President Barack Obama and King Abdullah II wrapped up their talks late Friday with their primary focus on the civil war in Syria, which has brought a flood of refugees into Jordan.
“This was not a meeting in which firm and final decisions were taken," a senior administration official said after the meeting. "It was very useful to delve into our respective thinking and…lay a foundation for our teams to continue to push these issues together.”
The official called on Russia to play a more constructive role in the negotiations. “As long as they remain wedded to the status quo this is going to be a difficult problem to resolve,” the official said.
The official said “a large part of what we’ve been doing is …to try to work with and press the Russians to understand that the status quo is not serving their interests either. They are much closer to the parts of Syria than we are that are becoming increasingly ungoverned and dangerous.”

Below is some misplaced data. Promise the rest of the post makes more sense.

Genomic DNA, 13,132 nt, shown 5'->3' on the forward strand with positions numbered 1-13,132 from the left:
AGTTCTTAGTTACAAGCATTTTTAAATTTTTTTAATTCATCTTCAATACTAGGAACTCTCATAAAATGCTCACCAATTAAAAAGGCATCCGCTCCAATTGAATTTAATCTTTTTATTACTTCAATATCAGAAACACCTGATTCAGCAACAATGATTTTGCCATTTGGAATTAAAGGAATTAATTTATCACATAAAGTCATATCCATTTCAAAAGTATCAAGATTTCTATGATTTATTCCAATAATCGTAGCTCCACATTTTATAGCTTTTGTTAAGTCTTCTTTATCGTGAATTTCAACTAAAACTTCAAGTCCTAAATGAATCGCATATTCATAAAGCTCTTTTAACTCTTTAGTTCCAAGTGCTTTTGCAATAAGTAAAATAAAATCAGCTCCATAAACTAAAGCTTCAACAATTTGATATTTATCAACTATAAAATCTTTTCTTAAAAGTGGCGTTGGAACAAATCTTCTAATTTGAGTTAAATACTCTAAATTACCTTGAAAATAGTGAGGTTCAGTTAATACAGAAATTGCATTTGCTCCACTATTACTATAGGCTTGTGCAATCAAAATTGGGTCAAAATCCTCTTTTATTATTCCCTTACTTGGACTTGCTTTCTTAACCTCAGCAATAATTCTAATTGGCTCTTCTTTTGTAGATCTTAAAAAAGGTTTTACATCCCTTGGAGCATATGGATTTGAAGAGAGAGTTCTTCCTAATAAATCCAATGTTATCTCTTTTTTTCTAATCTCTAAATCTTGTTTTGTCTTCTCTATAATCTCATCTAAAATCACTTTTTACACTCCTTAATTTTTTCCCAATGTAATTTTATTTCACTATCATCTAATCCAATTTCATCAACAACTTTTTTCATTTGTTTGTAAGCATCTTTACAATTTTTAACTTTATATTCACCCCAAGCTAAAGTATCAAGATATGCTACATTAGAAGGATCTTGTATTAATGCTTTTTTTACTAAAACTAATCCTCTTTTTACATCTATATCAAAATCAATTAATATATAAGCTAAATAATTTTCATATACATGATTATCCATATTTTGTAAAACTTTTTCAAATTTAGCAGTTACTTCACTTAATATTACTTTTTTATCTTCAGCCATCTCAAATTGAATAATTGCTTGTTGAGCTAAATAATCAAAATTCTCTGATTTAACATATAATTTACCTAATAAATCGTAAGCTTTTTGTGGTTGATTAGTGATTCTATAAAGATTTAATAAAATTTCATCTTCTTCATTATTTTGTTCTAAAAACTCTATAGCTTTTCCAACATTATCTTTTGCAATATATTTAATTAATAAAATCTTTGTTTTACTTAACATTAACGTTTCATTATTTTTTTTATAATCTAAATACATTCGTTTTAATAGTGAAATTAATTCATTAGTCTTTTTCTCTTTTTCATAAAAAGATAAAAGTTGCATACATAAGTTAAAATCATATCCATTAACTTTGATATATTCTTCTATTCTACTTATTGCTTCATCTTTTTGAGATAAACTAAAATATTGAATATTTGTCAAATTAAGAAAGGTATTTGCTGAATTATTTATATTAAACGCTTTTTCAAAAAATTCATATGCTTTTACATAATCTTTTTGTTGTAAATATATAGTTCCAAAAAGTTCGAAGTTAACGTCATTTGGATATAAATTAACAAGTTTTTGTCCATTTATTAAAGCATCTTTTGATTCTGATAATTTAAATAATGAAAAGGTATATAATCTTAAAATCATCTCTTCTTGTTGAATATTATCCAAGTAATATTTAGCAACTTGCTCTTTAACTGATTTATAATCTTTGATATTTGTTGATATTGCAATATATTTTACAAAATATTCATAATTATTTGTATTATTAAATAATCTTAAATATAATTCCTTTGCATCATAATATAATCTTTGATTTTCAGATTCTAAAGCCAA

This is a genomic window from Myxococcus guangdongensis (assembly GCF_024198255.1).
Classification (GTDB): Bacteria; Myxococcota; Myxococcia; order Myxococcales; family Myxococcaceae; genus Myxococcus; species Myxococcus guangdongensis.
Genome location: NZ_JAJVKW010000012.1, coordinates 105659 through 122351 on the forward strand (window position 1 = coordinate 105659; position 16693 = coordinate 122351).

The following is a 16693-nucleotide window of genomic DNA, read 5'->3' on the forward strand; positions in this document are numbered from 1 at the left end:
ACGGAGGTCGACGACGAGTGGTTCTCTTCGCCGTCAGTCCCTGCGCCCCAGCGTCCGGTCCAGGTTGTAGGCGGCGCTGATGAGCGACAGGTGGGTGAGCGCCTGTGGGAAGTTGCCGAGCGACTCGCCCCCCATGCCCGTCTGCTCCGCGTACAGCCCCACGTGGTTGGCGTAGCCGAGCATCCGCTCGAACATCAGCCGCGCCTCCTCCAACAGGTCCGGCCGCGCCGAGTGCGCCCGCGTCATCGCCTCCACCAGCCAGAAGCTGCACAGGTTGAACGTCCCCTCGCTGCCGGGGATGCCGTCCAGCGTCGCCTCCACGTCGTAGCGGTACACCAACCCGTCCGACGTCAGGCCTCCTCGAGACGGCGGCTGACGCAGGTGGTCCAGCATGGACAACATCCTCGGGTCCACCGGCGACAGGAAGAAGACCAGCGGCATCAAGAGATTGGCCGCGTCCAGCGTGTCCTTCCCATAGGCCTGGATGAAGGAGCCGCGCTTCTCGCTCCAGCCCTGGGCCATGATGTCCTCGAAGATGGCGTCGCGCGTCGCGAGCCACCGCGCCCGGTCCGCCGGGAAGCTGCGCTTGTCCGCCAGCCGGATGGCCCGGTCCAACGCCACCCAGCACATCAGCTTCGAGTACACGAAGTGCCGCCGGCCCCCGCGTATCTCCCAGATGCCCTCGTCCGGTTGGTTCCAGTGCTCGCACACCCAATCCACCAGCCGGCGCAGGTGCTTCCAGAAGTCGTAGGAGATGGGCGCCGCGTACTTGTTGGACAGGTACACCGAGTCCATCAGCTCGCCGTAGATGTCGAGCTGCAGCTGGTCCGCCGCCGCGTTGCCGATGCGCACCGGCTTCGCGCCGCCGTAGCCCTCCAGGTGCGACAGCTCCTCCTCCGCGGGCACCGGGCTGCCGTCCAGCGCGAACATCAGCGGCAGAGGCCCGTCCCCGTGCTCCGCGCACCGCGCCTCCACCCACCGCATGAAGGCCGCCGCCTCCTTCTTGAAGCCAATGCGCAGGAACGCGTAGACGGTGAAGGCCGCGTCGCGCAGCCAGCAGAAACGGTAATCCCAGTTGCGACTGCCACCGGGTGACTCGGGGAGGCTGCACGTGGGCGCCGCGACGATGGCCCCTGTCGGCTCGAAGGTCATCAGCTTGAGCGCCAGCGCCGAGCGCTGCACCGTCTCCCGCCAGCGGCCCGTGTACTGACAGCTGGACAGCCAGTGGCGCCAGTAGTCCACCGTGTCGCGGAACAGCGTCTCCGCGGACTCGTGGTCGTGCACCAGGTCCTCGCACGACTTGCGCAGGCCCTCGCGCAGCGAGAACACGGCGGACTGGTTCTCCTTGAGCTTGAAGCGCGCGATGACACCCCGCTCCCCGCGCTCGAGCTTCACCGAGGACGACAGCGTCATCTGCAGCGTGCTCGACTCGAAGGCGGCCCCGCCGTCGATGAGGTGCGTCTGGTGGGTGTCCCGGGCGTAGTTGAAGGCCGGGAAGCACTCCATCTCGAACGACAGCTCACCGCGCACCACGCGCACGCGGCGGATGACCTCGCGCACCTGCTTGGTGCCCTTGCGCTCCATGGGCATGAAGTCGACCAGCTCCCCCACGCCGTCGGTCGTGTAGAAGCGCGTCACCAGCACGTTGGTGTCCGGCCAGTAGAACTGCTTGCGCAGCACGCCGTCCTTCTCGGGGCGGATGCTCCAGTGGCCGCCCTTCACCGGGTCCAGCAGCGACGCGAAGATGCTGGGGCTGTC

Obama told Abdullah that the United States stands ready to help Jordan cope with the destitute refugees pouring in from nearby Syria even as he acknowledges enormous frustration with that nation’s ongoing civil war.
The official called the discussion, lasting more than two hours, “very constructive and cordial."
The leaders also spoke about Egypt, Iraq, Libya, Iran and Obama’s upcoming visit next month to Saudi Arabia and “themes that may be likely to arise in that context.”
They talked about the Middle East peace process and Obama “underscored our interest in and commitment to trying to reach agreement on a framework and the king expressed his strong support for all the efforts of the United States” in this area.